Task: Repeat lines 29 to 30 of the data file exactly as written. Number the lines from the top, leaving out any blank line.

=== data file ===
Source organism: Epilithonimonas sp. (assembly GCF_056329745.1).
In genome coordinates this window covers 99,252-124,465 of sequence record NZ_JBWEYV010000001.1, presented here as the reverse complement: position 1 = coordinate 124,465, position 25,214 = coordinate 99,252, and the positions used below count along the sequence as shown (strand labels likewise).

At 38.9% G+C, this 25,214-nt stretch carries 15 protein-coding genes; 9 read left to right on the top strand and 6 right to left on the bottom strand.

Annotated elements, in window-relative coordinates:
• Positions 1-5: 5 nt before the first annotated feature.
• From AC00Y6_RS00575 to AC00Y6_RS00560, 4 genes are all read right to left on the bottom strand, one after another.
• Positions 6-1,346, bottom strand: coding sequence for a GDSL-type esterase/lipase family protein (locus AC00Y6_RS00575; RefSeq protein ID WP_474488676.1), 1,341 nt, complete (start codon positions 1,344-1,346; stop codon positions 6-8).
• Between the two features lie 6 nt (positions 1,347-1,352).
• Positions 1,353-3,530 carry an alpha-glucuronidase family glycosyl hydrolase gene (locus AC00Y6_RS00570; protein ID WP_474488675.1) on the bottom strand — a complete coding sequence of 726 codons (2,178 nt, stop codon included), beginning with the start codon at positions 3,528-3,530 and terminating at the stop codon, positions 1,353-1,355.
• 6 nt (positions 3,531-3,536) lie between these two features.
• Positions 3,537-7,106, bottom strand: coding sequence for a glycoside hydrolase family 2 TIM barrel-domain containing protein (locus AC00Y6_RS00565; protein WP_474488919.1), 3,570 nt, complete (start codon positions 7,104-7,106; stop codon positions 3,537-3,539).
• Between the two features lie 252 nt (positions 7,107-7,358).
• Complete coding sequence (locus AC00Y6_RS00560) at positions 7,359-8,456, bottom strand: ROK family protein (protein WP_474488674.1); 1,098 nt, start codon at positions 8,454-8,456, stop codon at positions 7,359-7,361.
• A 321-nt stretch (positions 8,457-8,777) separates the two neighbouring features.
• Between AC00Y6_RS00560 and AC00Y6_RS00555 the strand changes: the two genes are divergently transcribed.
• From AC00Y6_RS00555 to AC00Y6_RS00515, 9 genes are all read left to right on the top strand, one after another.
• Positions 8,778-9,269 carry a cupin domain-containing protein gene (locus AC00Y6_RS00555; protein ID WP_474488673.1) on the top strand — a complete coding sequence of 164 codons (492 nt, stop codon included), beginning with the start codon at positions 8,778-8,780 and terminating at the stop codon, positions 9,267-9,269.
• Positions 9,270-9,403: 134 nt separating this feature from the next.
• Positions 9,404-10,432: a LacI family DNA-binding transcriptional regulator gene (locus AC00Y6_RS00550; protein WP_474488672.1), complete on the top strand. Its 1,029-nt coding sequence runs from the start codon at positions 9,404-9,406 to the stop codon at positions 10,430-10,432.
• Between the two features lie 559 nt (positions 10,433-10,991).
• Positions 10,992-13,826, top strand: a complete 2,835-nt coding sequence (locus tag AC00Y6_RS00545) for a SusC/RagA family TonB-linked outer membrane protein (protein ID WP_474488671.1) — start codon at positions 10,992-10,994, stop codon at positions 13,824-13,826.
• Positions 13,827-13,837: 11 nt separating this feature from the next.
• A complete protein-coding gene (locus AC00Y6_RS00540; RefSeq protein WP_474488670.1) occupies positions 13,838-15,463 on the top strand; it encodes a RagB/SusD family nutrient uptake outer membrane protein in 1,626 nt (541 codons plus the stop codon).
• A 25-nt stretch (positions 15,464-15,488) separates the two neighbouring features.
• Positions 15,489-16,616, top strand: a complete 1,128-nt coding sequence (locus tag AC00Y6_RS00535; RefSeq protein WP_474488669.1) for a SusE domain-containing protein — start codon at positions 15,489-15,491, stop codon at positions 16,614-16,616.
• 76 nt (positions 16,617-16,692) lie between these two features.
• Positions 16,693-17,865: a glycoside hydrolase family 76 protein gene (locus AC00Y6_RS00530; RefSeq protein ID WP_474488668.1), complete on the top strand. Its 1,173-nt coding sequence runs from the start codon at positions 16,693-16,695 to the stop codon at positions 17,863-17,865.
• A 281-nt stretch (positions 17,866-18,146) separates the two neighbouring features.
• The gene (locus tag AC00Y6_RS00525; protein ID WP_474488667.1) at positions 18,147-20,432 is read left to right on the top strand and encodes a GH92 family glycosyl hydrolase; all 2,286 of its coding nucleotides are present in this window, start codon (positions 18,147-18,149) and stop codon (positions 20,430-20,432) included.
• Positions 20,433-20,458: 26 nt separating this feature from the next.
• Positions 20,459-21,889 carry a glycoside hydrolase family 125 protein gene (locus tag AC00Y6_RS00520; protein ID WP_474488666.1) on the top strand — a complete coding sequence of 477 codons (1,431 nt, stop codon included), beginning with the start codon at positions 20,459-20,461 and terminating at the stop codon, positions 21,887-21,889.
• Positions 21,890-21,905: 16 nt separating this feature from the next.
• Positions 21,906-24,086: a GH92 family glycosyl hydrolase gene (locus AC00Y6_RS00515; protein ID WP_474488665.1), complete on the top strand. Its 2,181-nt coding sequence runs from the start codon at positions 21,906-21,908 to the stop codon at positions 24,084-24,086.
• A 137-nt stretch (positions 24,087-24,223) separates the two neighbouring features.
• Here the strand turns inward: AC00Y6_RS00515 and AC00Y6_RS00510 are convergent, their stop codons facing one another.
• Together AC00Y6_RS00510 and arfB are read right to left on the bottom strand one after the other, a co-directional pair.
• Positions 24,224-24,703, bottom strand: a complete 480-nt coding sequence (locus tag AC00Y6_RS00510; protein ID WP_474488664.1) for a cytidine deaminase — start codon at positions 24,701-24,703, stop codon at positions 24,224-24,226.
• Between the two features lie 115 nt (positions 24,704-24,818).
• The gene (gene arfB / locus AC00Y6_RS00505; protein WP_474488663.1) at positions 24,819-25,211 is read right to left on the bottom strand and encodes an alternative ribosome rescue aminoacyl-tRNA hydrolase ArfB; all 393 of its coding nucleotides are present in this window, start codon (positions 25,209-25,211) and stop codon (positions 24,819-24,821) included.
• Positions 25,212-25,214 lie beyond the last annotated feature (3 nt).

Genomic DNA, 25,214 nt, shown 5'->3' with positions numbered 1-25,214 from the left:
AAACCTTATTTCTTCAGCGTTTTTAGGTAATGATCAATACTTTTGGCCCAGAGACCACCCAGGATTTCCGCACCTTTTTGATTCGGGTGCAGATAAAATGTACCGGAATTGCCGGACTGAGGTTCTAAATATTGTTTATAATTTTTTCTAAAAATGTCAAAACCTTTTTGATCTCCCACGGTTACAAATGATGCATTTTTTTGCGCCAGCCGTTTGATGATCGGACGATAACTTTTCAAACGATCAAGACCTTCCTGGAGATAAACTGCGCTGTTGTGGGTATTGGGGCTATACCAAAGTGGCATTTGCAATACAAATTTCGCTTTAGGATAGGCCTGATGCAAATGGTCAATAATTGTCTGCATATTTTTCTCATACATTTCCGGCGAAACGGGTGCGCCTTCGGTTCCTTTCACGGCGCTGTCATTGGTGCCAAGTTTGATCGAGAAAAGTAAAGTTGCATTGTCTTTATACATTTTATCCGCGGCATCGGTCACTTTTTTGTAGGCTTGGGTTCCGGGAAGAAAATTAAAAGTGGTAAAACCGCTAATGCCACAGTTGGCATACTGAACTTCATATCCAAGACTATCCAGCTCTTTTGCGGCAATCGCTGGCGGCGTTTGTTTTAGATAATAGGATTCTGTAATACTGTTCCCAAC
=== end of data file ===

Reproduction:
• The gene (locus tag AC00Y6_RS00525; protein ID WP_474488667.1) at positions 18,147-20,432 is read left to right on the top strand and encodes a GH92 family glycosyl hydrolase; all 2,286 of its coding nucleotides are present in this window, start codon (positions 18,147-18,149) and stop codon (positions 20,430-20,432) included.
• Positions 20,433-20,458: 26 nt separating this feature from the next.